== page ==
Best Practices when Programming for Reliability

Instructor: Lyna Griffin

Lyna has tutored undergraduate Information Management Systems and Database Development. She has a Bachelor's degree in Electrical Engineering and a Masters degree in Information Technology.

Programmers have developed a series of best practices when programming to ensure reliability, longevity and maintainability of developed code. In this lesson, we will look at a number of best practices used in the world of programming that can be applied irrespective of the programming language used.

The Need For Best Practices in Programming

The success of any project or implementation rests on its longevity and maintainability. The longevity depends on its adaptability to change. In simple terms, if the project or application is not sustainable in the absence of the creator then that project soon dies because nobody has the ability to take up the reigns of continuity and maintenance. The founders of the most prestigious cars today, lived and died long before our time, yet the legacy of their inventions is kept alive till this day.

Creating software cannot be limited to developing applications that meet their basic requirements but creating maintainable, robust and readable applications is the need of the hour.The following best practices are a general guide to the way code is to be written.

Have a Plan

No planning no coding. Coding without a plan is like building a house without a blue print. Things are added and changed in an adhoc manner which could lead to high costs and unreliability. A plan ensures that the programmer is well versed with the requirements stipulated in the problem definition. A plan should include:

  • An organized file and folder structure for images, CSS files, Js files etc.
  • A system that will allow future adaptability to cross-platforms.
  • An organized system for reusable code such as menus, headers, functions and classes for example.

The plan also ensures that the solution is implemented efficiently. Written code is far more expensive than the overall plan. It costs less to trash a plan than to trash written code.

Make the Code Understandable

For the applications to be sustainable the written code should be easily understandable by any other adequately experienced programmer, presently or in the future. Many applications are used and re-adapted long after the coder created them. This involves the way a programmer comments, indents and writes the code.


Readability is the ease with which computer interprets the code to execute it and the programmer can return to the code when necessary and be able to understand it. In a professional environment involving a team of programmers, this characteristic is very crucial for the smooth flow of work. Readability makes deciphering the code very easy.


Indentation is the placement of text further to the left or to the right in comparison to the rest of the text surrounding it. Indentation helps readability. For example, if a complex loop with multiple decision conditions like if-else are properly indented, it makes it easier for someone to figure out where each program block begins and ends.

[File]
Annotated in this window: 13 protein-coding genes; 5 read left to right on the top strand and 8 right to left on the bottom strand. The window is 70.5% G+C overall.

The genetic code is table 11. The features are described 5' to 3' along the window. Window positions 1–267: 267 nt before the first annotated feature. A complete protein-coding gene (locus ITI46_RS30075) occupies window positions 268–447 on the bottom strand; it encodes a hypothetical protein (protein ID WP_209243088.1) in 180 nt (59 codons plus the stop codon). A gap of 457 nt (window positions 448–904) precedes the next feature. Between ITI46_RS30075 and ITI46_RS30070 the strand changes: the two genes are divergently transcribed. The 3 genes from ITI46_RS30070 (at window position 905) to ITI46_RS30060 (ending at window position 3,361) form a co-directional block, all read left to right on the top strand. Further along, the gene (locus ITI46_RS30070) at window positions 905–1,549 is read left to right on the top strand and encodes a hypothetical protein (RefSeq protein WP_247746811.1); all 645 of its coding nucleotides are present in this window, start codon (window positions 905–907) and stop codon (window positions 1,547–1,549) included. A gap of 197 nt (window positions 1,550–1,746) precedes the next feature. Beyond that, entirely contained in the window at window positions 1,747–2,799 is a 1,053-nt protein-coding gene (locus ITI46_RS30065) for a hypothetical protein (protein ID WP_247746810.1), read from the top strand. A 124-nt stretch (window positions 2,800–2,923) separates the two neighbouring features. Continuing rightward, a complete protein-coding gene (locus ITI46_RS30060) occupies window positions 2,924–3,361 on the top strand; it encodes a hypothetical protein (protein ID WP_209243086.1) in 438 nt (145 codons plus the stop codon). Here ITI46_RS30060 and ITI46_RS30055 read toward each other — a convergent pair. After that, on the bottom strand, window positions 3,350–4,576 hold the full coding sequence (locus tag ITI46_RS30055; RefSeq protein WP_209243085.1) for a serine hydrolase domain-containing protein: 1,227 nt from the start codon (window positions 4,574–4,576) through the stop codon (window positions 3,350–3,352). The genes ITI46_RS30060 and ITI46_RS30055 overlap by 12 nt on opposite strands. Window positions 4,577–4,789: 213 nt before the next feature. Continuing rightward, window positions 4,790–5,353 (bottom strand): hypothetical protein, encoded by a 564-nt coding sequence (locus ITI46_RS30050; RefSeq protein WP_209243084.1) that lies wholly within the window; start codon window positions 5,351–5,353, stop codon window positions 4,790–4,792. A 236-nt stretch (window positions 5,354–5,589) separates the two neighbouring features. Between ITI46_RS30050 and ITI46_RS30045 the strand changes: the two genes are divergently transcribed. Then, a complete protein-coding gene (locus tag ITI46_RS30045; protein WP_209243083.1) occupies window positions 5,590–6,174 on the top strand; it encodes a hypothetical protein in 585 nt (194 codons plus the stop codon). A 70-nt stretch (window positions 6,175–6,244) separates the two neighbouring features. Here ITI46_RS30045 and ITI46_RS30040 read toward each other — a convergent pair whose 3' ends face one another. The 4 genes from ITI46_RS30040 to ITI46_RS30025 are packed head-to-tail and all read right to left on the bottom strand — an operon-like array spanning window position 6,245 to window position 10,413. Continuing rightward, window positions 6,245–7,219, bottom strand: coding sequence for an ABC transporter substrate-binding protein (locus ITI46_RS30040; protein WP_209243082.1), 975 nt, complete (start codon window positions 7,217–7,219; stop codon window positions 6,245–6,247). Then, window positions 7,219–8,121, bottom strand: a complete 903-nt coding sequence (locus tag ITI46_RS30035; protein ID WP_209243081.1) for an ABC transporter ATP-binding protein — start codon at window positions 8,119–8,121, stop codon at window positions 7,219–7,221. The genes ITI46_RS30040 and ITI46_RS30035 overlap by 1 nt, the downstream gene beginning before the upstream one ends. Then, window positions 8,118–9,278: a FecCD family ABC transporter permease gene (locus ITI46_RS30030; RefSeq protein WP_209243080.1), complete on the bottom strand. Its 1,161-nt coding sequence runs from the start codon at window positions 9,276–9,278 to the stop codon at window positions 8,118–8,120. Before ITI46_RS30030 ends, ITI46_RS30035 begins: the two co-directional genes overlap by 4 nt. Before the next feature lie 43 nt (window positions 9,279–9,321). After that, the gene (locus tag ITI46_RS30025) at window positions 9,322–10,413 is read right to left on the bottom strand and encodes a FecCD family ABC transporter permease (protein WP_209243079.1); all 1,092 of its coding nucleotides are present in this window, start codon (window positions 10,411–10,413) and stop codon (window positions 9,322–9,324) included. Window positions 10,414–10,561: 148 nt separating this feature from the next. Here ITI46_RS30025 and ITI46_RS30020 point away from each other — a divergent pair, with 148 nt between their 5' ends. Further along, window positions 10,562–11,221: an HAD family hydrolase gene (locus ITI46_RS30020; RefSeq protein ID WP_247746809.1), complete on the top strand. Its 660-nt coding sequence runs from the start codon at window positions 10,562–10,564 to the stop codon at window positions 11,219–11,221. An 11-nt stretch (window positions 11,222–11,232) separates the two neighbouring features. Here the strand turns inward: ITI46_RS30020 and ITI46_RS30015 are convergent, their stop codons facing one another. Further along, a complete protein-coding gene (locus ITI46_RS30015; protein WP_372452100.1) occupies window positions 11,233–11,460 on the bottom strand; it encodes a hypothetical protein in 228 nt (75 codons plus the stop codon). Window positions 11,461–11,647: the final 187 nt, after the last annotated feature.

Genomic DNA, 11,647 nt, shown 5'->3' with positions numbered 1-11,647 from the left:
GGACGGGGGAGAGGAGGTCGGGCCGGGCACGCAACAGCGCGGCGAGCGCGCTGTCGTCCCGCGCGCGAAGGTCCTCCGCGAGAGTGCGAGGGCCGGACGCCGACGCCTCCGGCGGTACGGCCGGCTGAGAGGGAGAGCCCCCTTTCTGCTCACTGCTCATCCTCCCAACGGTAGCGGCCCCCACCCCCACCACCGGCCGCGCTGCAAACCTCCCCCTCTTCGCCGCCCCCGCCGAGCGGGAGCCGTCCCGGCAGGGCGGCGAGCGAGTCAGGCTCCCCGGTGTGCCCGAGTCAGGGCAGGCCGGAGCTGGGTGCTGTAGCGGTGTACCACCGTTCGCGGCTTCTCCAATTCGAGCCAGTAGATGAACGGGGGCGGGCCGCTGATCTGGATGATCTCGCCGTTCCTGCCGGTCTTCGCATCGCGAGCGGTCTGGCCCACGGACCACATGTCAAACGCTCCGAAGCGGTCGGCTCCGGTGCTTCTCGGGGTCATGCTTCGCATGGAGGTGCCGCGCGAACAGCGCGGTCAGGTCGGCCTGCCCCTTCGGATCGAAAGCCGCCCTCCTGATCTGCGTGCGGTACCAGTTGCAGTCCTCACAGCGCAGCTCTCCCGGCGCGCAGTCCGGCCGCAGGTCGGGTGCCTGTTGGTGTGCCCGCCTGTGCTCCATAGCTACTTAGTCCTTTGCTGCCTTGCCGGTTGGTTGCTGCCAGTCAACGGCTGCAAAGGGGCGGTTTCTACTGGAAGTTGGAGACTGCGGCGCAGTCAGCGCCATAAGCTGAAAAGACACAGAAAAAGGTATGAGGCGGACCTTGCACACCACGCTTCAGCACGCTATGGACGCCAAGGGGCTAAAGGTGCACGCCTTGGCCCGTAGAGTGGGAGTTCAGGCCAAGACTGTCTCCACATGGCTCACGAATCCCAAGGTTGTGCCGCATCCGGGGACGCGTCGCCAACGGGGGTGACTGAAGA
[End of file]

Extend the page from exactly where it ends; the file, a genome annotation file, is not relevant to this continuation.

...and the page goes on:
Commenting of code helps the reader to better read and work through the code and figure out exactly what is happening at every point in time. Comments are little explanations placed at strategic points in the code to make things clearer. They usually carry as much information as possible in a short length of text. Comments should be added even when code seems self explanatory. Figure 1 below shows a piece of code with comments using //.

Figure 1: Comments in Code
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Naming Conventions

Proper naming conventions work hand in hand with readability as a best practice. Adopt an easily understandable naming format for functions, variables and classes names. For e.g. a variable for storing student's age can be called studentAge, a function to calculate salary can be called computeSalary(), etc.

Validations Checks

Validation Checks refer to mechanisms which are incorporated into code to ensure that all input data (values) conform to that input field's requirements. In other words, the user of an application, for example, can only enter integers (whole numbers) into a 'credit card number field'. If the user attempts to use letters or strings (letters mixed with numbers) an error will occur, generating an error message and the entry will not be accepted. There are many different types of validation checks used to authenticate all types of input data within the application.

Optimize Code Efficiency

It is one thing to write a working code but writing code that is efficient and executes quickly takes additional skills. Efficiency can be achieved by the use of loops, arrays, proper use of boolean functions, for example. In the following example we will see how a loop is used to improve code efficiency. A loop is a sequence of instructions that repeatedly executes itself until a particular condition is met. This helps code execute faster and there are as fewer lines of code as necessary. Let us examine the code in Figure 2 below. The condition in the following loop is to display 6 years of expiration dates:

Figure 2: Sample Code
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A loop reduces the lines of code to this:

Figure 3: Sample code with a loop
sample code loop

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